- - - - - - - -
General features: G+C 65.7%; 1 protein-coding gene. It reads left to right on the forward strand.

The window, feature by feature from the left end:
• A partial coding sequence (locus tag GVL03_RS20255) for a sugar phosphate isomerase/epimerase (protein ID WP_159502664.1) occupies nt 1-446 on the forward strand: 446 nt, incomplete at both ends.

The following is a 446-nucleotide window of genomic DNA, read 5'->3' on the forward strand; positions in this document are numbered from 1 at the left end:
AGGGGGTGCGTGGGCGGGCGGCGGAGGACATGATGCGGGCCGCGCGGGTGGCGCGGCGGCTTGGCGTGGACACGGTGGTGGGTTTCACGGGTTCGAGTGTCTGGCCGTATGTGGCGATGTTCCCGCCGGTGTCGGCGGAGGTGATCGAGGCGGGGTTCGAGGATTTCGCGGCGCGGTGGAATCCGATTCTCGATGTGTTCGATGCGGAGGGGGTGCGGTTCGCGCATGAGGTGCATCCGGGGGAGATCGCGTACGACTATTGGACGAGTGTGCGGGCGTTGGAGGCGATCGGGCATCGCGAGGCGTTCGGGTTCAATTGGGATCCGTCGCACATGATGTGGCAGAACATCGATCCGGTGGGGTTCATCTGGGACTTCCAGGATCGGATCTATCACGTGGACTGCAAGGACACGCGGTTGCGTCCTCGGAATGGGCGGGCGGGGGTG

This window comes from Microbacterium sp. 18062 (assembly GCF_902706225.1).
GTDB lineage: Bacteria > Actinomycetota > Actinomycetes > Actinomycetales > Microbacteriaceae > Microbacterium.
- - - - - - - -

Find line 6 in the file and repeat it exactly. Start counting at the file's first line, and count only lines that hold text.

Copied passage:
This window comes from Microbacterium sp. 18062 (assembly GCF_902706225.1).